Electric vehicles make for cleaner transport. However, they’re hung up by the limited range available from batteries. Long recharge times further compound the issue.
These issues are exacerbated when it comes to trucks hauling heavy goods. More payload means more weight, which means less range, or more batteries, which means less payload. Electric highways promise to solve this issue with the magic of overhead wires.
The formula for combustion-engined trucks is simple. Simply throw a good-sized engine up front, and add a few big fuel tanks to keep it running. When you run out of fuel, it takes maybe ten minutes to top off and get rolling again.
Electric trucks don’t have this luxury. They need gigantic, heavy battery packs to give them decent usable range. To recharge these packs in a reasonable time, they then need chargers that deliver hundreds of kilowatts of power. It’s all very expensive, and all that battery weight cuts in on payload and adds to wear on things like tires and brakes.
The electric highway concept solves this problem in a remarkably simple way. It uses the same concept as the trolleybus of the 19th century. Overhead wires are strung over one lane of the highway, and provide high-voltage power from the grid. The truck receives power from the overhead wires via a pantograph, much the same as those seen on electric trains and trams.
While the truck is on the highway, it can drive solely using grid power thanks to the overhead wires. The truck then only needs a comparatively smaller battery of a nominal 50-100 km range, allowing it to get on and off the highway. This also allows the truck to change lanes on the highway where needed and operate seamlessly when overhead lines aren’t available.
Having batteries onboard the truck brings other benefits too. It means that the overhead wires don’t need to be continuous across complex traffic junctions. This greatly simplifies their installation and cuts costs. The batteries can also be charged while the truck is driving along under overhead power.
The idea is to electrify key highway routes linking up major freight depots. Suitably equipped trucks could then deliver goods from depot to depot, running on grid power. This promises to reduce emissions, even where grid power is derived from dirty sources like coal and gas. This is because generating electricity in a giant power plant is far more efficient than running a diesel engine in a truck. Plus, switching to renewable energy sources further cleans up the systemwide emissions.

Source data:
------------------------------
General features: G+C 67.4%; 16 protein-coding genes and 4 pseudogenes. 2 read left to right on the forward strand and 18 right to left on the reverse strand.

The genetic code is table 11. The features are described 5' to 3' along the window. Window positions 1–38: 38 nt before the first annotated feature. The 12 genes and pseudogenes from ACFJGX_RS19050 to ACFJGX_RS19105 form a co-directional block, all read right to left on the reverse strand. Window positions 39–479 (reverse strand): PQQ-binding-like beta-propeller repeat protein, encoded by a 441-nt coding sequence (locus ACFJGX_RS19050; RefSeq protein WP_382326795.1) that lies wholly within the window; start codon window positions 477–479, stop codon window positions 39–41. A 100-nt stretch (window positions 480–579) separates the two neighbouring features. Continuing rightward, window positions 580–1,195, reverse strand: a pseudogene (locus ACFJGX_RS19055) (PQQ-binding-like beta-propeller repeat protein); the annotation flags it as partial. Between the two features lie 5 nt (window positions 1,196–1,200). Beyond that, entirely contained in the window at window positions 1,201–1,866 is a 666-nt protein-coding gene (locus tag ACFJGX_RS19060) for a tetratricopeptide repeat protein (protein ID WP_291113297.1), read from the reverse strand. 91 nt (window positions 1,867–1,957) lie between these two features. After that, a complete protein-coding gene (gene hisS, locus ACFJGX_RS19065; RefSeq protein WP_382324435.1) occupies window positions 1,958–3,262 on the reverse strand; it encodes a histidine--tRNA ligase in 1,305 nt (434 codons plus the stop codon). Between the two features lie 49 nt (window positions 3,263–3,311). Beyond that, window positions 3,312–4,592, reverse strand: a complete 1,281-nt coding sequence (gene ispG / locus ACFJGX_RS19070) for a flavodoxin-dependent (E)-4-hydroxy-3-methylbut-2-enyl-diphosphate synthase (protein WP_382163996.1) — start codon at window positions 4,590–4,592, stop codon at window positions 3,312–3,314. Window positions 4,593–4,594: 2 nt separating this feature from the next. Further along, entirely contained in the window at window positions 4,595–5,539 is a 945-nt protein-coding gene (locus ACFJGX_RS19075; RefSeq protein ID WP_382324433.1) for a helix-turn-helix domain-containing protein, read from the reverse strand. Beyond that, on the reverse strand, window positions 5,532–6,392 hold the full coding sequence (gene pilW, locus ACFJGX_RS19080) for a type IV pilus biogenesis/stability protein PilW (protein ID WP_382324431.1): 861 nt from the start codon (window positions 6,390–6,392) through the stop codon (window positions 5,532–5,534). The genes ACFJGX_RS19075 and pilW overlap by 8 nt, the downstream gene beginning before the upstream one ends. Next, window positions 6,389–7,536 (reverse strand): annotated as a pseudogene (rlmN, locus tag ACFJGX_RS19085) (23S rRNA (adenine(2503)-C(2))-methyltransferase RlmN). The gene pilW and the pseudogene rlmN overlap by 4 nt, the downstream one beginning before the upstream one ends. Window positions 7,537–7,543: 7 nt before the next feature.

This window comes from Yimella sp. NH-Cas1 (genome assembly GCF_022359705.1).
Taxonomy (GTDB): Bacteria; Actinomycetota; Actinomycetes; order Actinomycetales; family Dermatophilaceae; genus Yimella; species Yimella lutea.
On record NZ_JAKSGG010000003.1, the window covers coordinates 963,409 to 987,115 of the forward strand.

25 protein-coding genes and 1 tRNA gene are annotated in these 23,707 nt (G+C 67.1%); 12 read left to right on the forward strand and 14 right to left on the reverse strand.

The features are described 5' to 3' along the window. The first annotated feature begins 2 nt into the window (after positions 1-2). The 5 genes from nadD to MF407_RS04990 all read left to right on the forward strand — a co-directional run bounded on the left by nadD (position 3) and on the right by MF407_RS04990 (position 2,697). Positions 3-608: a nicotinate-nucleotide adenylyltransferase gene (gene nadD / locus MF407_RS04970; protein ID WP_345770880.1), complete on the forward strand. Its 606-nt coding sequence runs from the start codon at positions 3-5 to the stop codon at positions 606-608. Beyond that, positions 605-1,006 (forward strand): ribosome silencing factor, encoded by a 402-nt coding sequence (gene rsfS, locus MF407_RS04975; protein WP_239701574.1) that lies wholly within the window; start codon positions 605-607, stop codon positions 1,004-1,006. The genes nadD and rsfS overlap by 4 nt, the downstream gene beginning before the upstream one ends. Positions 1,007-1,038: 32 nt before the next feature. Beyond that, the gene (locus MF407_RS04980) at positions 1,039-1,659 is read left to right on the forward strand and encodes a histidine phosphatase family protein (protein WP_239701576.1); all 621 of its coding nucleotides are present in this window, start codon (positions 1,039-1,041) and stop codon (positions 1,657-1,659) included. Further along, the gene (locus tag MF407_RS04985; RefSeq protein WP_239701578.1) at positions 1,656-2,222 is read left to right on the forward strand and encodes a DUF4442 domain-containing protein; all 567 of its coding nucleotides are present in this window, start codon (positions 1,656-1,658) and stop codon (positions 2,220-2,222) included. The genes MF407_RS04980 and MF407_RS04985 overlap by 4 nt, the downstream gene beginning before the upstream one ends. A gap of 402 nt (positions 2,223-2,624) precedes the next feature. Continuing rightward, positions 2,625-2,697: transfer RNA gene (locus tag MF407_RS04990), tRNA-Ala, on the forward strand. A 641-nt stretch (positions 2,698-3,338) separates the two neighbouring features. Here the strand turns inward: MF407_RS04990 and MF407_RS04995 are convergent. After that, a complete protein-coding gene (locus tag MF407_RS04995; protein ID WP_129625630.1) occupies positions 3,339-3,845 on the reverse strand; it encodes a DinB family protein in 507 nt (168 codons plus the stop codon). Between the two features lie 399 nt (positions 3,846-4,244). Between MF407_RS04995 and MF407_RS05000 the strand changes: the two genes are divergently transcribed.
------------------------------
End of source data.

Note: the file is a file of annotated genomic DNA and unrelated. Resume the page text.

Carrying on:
It’s a plan that allows trucks to be electrified in a straightforward manner. It reduces reliance on big battery packs and high-power chargers. It also eliminates the trouble of building hydrogen refuelling infrastructure for fuel-cell trucks, as well as the issues around producing hydrogen fuel in a clean manner.
It’s expected that overhead power would even be more efficient than solely running battery electric trucks. This is because the electricity from the grid is sent straight to the wheels, eliminating efficiency losses in the charging process. Battery powered trucks score an overall well-to-wheel efficiency of around 62%, and fuel cell trucks come off worse at 29%. In comparison, electric highway trucks are expected to be around 77% efficient based on modelling by the German Ministry of Environment.
It’s a Real Thing
It might sound like a high-strung idea, but working prototypes are already in testing. Siemens Mobility is working on a project it calls the “eHighway,” with overhead wires strung over small sections of highway. Testing is being run with hybrid Scania trucks outfitted to work with the overhead power system.
The key to the project is the special active pantograph, which is capable of dealing with road travel at highway speeds. Sensors and active control of the pantograph ensure it remains in good contact with the wires as the truck moves within the lane. The pantograph can raise and lower from the wires on demand, allowing the truck to pull away and change lanes as needed without disrupting the flow of traffic.
Thus far, the trucks have performed well and in line with expectations. Since 2016, Siemens has tested eHighway trucks in Sweden, Germany, and the US. The project has won the concept fans, too. The Federation of German Industries is recommending that 4,000 km of Autobahn roads are equipped with overhead wires in this way. This figure was chosen because over two-thirds of fuel used by German trucking occurs on just 4,000 km of the 13,000 km highway network.
(Editor’s note: Hackaday’s parent company, Supplyframe, is part of Siemens. Neither of them have any editorial input whatsoever, but the name showed in the article up so we thought we should say something for transparency’s sake.)